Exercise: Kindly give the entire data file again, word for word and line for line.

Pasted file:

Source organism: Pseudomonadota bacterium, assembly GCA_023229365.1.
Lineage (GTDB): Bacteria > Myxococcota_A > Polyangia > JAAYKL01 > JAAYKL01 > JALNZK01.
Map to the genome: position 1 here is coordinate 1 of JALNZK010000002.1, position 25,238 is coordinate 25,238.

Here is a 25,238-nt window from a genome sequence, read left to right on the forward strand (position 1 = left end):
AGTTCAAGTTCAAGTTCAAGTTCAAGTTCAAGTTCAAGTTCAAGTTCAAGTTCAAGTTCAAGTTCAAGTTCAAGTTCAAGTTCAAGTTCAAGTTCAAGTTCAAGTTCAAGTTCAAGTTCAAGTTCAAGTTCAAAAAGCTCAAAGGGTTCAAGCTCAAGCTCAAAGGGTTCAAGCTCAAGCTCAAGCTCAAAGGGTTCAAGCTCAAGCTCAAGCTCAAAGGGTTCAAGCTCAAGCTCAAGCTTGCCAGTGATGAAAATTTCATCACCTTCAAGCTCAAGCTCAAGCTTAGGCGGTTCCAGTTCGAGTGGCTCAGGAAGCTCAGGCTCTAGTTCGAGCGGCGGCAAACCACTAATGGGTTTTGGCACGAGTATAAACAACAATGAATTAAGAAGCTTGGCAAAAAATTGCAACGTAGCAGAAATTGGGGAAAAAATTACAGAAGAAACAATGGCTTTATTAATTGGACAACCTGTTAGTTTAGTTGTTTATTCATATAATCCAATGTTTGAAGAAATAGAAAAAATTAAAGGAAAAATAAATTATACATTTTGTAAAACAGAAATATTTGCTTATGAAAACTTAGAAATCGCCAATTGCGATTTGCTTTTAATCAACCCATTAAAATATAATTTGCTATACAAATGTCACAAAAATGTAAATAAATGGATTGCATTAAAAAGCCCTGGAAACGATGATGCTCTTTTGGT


Source organism: Pseudomonadota bacterium, assembly GCA_023229365.1.
Lineage (GTDB): Bacteria > Myxococcota_A > Polyangia > JAAYKL01 > JAAYKL01 > JALNZK01.
Map to the genome: position 1 here is coordinate 1 of JALNZK010000002.1, position 25,238 is coordinate 25,238.

Here is a 25,238-nt window from a genome sequence, read left to right on the forward strand (position 1 = left end):
AGTTCAAGTTCAAGTTCAAGTTCAAGTTCAAGTTCAAGTTCAAGTTCAAGTTCAAGTTCAAGTTCAAGTTCAAGTTCAAGTTCAAGTTCAAGTTCAAGTTCAAGTTCAAGTTCAAGTTCAAGTTCAAGTTCAAAAAGCTCAAAGGGTTCAAGCTCAAGCTCAAAGGGTTCAAGCTCAAGCTCAAGCTCAAAGGGTTCAAGCTCAAGCTCAAGCTCAAAGGGTTCAAGCTCAAGCTCAAGCTTGCCAGTGATGAAAATTTCATCACCTTCAAGCTCAAGCTCAAGCTTAGGCGGTTCCAGTTCGAGTGGCTCAGGAAGCTCAGGCTCTAGTTCGAGCGGCGGCAAACCACTAATGGGTTTTGGCACGAGTATAAACAACAATGAATTAAGAAGCTTGGCAAAAAATTGCAACGTAGCAGAAATTGGGGAAAAAATTACAGAAGAAACAATGGCTTTATTAATTGGACAACCTGTTAGTTTAGTTGTTTATTCATATAATCCAATGTTTGAAGAAATAGAAAAAATTAAAGGAAAAATAAATTATACATTTTGTAAAACAGAAATATTTGCTTATGAAAACTTAGAAATCGCCAATTGCGATTTGCTTTTAATCAACCCATTAAAATATAATTTGCTATACAAATGTCACAAAAATGTAAATAAATGGATTGCATTAAAAAGCCCTGGAAACGATGATGCTCTTTTGGT